Jewelry Too Precious to Wear
My Grandmother had jewelry she felt was too precious to wear. She hid it away, locked up and safe. I have no memory of what it looked like. Was it beautiful? Graceful?
My mother, on the other hand, put a 10.00 price tag on a pinch-pot made by my baby brother at a yard sale in 1979. She said it was very precious and only someone who loved it enough to pay 10.00 should own it. (You may ask, why was she selling it at all? I’ll write another post about my mother’s psychology re. “ownership,” de-cluttering, and yard sales another time).
When I turned 12 my father brought me the most lovely gold chain with a sweet filegreed daisy and tiny green emerald – my birth stone. I lost it about a month later on the roller-coaster at Kings Island.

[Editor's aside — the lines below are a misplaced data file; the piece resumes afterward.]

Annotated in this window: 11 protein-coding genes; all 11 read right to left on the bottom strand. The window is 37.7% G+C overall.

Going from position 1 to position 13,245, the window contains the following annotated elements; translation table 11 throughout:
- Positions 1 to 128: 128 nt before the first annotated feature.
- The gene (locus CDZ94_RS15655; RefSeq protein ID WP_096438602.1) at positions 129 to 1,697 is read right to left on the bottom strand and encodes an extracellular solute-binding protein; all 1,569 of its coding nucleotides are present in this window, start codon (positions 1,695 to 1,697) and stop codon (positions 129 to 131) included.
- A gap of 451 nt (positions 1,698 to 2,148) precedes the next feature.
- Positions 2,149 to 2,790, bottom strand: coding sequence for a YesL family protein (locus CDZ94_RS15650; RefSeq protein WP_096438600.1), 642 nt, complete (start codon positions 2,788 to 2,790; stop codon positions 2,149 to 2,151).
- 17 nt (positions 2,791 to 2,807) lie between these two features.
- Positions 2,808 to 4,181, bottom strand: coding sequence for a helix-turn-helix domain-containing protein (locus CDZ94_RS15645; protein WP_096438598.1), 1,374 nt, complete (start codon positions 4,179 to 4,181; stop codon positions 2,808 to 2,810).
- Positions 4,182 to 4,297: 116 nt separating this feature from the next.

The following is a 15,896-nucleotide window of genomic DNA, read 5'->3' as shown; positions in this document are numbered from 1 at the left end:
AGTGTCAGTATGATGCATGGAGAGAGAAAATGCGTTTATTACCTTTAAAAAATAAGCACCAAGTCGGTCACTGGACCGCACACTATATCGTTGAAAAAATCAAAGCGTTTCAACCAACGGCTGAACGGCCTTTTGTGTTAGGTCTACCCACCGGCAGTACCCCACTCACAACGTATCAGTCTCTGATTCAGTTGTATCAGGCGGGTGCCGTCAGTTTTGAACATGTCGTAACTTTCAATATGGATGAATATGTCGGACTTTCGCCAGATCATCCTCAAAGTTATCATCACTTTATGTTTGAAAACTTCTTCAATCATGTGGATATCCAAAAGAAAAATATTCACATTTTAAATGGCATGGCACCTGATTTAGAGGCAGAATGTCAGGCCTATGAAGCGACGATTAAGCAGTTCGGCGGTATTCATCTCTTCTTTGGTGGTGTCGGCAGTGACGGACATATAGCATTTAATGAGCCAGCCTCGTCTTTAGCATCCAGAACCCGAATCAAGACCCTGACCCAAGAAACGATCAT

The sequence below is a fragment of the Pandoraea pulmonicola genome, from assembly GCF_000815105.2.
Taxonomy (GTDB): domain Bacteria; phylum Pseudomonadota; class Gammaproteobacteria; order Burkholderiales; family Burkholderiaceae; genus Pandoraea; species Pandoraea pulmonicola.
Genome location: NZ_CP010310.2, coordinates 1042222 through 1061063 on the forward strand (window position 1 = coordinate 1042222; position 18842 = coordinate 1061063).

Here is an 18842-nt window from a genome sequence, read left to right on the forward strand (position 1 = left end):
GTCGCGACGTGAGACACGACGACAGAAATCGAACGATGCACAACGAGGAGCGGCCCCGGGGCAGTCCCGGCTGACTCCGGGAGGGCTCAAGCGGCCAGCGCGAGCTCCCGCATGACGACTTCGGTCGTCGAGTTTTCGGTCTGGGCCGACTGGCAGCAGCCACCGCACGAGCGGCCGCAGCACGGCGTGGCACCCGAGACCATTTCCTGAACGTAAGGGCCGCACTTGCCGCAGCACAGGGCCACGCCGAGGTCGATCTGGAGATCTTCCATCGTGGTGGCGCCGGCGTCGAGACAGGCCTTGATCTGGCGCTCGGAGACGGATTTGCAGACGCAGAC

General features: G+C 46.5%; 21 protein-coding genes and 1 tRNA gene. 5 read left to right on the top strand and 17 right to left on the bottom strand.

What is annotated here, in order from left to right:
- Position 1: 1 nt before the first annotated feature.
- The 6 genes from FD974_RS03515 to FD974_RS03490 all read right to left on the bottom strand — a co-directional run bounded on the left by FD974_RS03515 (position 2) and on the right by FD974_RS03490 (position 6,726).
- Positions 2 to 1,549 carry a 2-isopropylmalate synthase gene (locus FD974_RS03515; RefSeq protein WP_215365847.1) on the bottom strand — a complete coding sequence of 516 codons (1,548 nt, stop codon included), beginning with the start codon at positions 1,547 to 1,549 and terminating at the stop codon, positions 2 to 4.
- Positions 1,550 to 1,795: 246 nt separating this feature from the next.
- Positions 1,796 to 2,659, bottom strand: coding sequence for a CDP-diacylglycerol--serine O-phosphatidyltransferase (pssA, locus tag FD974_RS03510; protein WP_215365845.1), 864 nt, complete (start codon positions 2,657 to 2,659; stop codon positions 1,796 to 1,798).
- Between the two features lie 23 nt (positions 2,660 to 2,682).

My mother and I tend to wear and enjoy things that are too precious to wear. And sometimes, we lose them.
Most of my favorite furniture I found on the street in NYC – a splayed-leg table and a washed aqua wardrobe. I remember my friend, Jennifer, putting her arm into a groovy jacket we found in a pile outside a fancy house with a sign reading, “Free.” Her finger came out adorned with a jeweled ring. And the owner of the house had long gone.
Here is jewelry that is truly too precious to wear:
Earrings made by Carmen for her sister, Juliet, out of Dum Dum wrappers.
My five year-old daughter made me a pair of earrings and a necklace. They blew away.
Wedding Photography by C. Borgman